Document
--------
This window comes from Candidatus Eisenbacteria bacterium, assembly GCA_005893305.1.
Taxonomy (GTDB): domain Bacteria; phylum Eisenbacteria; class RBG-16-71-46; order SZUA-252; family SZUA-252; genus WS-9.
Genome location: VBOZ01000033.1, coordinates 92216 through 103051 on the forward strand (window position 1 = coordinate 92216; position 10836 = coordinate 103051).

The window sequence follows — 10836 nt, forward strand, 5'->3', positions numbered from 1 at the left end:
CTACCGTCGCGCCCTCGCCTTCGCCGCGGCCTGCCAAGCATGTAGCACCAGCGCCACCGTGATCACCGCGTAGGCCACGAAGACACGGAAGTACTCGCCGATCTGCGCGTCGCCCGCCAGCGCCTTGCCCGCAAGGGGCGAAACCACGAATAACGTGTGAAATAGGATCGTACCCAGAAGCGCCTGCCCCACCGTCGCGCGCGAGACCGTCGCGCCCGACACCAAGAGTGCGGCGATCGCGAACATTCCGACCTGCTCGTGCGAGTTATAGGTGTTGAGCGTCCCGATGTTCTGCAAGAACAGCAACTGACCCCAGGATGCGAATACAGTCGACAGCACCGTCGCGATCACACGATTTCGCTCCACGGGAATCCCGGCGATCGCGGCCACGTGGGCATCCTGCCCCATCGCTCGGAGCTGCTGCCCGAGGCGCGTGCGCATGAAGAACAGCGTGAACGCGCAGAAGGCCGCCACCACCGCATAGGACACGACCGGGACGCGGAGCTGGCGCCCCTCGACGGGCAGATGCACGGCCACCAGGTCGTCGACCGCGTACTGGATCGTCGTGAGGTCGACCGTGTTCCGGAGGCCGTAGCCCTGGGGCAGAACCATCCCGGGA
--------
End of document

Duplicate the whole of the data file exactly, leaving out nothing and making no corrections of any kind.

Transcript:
This window comes from Candidatus Eisenbacteria bacterium, assembly GCA_005893305.1.
Taxonomy (GTDB): domain Bacteria; phylum Eisenbacteria; class RBG-16-71-46; order SZUA-252; family SZUA-252; genus WS-9.
Genome location: VBOZ01000033.1, coordinates 92216 through 103051 on the forward strand (window position 1 = coordinate 92216; position 10836 = coordinate 103051).

The window sequence follows — 10836 nt, forward strand, 5'->3', positions numbered from 1 at the left end:
CTACCGTCGCGCCCTCGCCTTCGCCGCGGCCTGCCAAGCATGTAGCACCAGCGCCACCGTGATCACCGCGTAGGCCACGAAGACACGGAAGTACTCGCCGATCTGCGCGTCGCCCGCCAGCGCCTTGCCCGCAAGGGGCGAAACCACGAATAACGTGTGAAATAGGATCGTACCCAGAAGCGCCTGCCCCACCGTCGCGCGCGAGACCGTCGCGCCCGACACCAAGAGTGCGGCGATCGCGAACATTCCGACCTGCTCGTGCGAGTTATAGGTGTTGAGCGTCCCGATGTTCTGCAAGAACAGCAACTGACCCCAGGATGCGAATACAGTCGACAGCACCGTCGCGATCACACGATTTCGCTCCACGGGAATCCCGGCGATCGCGGCCACGTGGGCATCCTGCCCCATCGCTCGGAGCTGCTGCCCGAGGCGCGTGCGCATGAAGAACAGCGTGAACGCGCAGAAGGCCGCCACCACCGCATAGGACACGACCGGGACGCGGAGCTGGCGCCCCTCGACGGGCAGATGCACGGCCACCAGGTCGTCGACCGCGTACTGGATCGTCGTGAGGTCGACCGTGTTCCGGAGGCCGTAGCCCTGGGGCAGAACCATCCCGGGA